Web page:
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Study Shows Unusual Evolutionary Changes in African Wild Dogs

A study of the African wild dog has identified unusual physical changes that support the animal’s ability to run for long periods while hunting prey.

The African wild dog is native to southern and eastern Africa. It differs from other predators – such as lions and hyenas - because it uses an unusual hunting method. The animal chases its prey over long distances until the target gets so tired it collapses. Other animals depend on different hunting skills to catch prey, including speed, strength and quiet, secret movements.

A new study of this endangered animal has identified important changes that happened over time that permit the African wild dog to hunt this way.

The African wild dog is the only dog-like animal that has only four digits on the front paws. Scientists say having only four full toes supports increased speed and longer jumps.

In this file photo, critically endangered African wild dogs hunt a Bushbuck in the Mana Pools National Park, a World Heritage Site, in northern Zimbabwe November 7, 2009.

The new research identifies a small, hidden first digit under the skin of the front feet, or paws. The discovery was made through computer imaging methods and an examination of an African wild dog that died of natural causes at an animal park.

The muscles related to this digit have been re-formed and are used to help with “proprioception” - the body’s awareness of its position and movement.

The researchers also saw expansions in limb muscles containing nerve tissue thought to resist tiredness. They also identified tissue material on the front paw that may help launch the dogs forward. In addition, the team observed a reduction in muscles that normally act to turn the wrist and forearm, possibly demonstrating an increased demand for stability.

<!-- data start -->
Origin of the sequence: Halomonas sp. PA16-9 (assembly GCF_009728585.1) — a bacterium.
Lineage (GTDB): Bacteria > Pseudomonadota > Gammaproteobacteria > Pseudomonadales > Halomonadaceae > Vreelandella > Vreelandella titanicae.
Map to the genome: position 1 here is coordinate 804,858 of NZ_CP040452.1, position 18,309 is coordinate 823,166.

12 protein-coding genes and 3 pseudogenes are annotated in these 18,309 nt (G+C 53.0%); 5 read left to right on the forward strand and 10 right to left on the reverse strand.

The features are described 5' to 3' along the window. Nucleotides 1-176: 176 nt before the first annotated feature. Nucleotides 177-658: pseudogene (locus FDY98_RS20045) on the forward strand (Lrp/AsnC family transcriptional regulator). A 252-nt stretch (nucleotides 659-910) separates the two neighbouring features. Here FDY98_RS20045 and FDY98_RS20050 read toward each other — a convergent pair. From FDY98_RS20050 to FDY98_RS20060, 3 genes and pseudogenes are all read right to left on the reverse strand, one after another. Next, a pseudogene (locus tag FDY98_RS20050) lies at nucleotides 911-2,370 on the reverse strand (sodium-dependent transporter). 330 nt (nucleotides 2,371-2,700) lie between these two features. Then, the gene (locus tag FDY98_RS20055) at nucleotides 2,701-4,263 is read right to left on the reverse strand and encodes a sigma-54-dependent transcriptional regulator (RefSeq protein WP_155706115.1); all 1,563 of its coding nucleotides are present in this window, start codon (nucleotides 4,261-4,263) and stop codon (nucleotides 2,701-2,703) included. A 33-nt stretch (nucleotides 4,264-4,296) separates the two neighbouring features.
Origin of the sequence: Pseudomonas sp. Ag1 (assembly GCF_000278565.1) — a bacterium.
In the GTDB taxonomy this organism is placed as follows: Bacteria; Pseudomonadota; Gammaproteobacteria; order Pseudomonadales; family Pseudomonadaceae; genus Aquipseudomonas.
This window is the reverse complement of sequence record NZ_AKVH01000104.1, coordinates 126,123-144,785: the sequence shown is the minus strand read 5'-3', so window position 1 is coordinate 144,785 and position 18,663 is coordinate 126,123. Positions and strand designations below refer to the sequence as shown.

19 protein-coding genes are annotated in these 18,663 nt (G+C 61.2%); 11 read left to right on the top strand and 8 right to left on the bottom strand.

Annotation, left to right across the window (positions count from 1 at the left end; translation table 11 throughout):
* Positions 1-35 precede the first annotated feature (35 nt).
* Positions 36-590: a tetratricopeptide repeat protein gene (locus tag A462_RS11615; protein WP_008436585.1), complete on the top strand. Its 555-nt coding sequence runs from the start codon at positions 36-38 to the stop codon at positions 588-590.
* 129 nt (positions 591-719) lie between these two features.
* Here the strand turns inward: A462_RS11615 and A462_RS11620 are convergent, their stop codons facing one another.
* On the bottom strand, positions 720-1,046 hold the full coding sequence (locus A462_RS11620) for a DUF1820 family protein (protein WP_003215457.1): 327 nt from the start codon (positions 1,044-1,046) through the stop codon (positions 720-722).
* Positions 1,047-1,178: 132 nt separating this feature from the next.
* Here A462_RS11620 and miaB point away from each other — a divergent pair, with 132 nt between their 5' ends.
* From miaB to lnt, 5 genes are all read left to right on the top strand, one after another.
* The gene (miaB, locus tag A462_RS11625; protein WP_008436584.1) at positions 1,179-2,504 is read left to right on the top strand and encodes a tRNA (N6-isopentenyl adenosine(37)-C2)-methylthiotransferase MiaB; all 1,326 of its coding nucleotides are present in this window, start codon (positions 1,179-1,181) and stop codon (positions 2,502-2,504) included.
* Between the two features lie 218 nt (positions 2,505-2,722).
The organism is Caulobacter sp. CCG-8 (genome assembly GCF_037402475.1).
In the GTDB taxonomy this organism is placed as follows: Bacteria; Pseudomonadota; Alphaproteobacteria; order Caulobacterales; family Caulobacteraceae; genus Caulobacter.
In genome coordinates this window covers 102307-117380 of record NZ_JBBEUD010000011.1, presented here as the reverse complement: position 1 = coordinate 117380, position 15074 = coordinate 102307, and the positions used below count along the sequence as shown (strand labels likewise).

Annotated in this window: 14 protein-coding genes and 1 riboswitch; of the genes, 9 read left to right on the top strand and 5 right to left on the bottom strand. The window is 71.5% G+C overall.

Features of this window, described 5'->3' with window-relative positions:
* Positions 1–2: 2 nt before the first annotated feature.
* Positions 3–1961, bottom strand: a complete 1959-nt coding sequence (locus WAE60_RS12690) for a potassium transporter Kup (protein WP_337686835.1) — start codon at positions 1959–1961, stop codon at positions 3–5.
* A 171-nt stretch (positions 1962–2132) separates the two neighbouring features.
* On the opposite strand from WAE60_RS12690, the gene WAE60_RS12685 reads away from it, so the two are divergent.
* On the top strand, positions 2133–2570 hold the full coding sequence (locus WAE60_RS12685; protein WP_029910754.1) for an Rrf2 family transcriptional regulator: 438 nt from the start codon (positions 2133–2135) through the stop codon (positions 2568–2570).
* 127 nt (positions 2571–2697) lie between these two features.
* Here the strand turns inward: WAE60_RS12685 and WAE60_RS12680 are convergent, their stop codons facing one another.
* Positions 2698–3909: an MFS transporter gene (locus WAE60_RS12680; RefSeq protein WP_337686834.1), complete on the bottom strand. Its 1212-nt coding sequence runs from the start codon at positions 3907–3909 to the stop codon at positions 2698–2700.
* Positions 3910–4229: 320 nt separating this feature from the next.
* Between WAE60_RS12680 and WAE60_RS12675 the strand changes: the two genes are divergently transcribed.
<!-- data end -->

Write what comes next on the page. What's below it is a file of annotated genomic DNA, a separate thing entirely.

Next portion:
Groups of 20 to 30 African wild dogs often hunt together in search of prey. They can travel up to 50 kilometers a day. The animals have been recorded running at least 64 kilometers an hour for up to an hour during a hunt.

Heather Smith is a researcher at Midwestern University in Glendale, Arizona. Her team completed a study on the findings. The study recently appeared in the publication PeerJ.

Smith told the Reuters news agency, “They’re very effective hunters, with up to 60 percent of hunts ending in successful kills.” She noted that is higher than lions, at 30 percent, and hyenas, at 25-30 percent.

Smith said African wild dogs are clearly built for stamina – having strength that lets you continue to do something for a long time. That makes them different from other predators that use explosive speed, strength and stealth.

“However, African wild dogs sometimes lose their kills to these larger, more aggressive carnivores,” she said.

I’m Bryan Lynn.

Words in This Story

prey  n. an animal that is hunted or killed by another animal for food

predator  n. animal that hunts and kills other animals for food

endangered  adj. in danger of being lost

digit  n. a finger, thumb or toe

awareness  n. the knowledge that something exists

limb  n. an arm or leg of a person or animal

stability  n. a situation in which something is not likely to move or change

stealth  n. movement that is quiet and careful in order not to be seen or heard

carnivore  n. an animal that eats meat

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